COVID19 Hit ThyssenKrupp to Cut 11,000 Jobs
components businesses in particular suffered from the slump in demand from the automotive industry and other sectors. As customer’s restarted production, business increasingly stabilized between July and September. For the 2019/2020 fiscal year to September 30 ThyssenKrupp reports order intake of EUR 28.2 billion, down 17 percent year-on-year. Sales decreased by 15 percent to EUR 28.9 billion. At minus EUR 1.6 billion, adjusted EBIT was as expected lower than a year earlier of minus EUR 110 million. ThyssenKrupp AG Chief Executive Officer Ms Martina Merz said “The coronavirus pandemic is a massive stress test for thyssenkrupp. Our top priority remains the protection of our employees and our businesses. Despite the headwind, we have achieved important milestones in the transformation of the group. In particular, our strengthened balance sheet gives us the flexibility to systematically implement further necessary steps in our plan for the future of thyssenkrupp. But: we’re not yet where we need to be. The next steps could be more painful than the previous ones. But we will have to take them.”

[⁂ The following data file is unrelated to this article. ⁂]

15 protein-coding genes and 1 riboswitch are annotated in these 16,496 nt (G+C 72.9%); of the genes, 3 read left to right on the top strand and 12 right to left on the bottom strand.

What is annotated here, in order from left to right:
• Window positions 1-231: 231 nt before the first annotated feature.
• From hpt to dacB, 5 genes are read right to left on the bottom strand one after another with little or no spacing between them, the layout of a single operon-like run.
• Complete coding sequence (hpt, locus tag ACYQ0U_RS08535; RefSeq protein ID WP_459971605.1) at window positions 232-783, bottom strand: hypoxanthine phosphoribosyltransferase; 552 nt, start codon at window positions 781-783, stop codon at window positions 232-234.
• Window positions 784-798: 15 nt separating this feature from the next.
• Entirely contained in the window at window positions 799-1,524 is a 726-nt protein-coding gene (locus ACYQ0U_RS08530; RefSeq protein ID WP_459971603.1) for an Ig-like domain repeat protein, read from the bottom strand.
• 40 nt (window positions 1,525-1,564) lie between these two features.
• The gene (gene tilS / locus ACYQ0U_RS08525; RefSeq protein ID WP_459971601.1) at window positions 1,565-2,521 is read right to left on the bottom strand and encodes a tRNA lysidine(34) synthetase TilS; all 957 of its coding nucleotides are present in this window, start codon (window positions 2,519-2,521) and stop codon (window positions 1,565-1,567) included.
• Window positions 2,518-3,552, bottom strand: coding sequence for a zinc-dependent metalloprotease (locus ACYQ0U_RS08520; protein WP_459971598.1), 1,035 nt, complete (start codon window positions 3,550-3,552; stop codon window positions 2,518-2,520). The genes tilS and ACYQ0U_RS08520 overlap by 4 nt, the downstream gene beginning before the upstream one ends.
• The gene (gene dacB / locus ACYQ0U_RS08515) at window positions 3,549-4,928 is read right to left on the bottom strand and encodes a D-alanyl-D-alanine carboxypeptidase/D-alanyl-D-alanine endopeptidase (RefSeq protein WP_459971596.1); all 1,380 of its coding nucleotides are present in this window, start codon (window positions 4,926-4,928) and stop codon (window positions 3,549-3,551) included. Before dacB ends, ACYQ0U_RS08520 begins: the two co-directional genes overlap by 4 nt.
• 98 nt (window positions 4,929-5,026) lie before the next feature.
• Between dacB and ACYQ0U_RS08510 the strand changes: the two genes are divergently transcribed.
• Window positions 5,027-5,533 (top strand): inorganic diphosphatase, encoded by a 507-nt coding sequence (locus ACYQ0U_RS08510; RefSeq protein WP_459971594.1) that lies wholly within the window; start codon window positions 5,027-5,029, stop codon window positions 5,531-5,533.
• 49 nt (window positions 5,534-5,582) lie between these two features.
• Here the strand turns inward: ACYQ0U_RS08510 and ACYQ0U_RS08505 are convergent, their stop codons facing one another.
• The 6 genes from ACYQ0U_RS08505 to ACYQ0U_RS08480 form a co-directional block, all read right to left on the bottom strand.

In parallel with the immediate coronavirus measures, thyssenkrupp made further progress with the transformation of the company in the past fiscal year. The elevator business was successfully sold, significantly strengthening the company’s balance sheet. In addition, extensive restructurings were initiated – for example at System Engineering, Springs & Stabilizers and the cement plant and aerospace businesses. In the steel business, too, extensive restructurings have been underway since spring. To address the specific market situation and counter the effects of coronavirus, adjustments to the execution of the Steel Strategy 20-30 and also further cost reductions are currently being worked on.
In May 2019 the company announced a reduction of 6,000 jobs over three years necessary for the transformation of the group. As a result of the restructurings begun and implemented in the past year, around 3,600 jobs have already been cut. To address long-term market developments and the effects of coronavirus, thyssenkrupp currently sees the need for a further reduction of altogether 11,000 jobs, measured against the starting situation. These additional 7,400 jobs are to be reduced over the next three years.
To tackle the structural challenges in the steel business and push ahead with the transformation to green steel, thyssenkrupp is exploring various competing options. A fundamental decision on the steel business is expected to be made in spring 2021.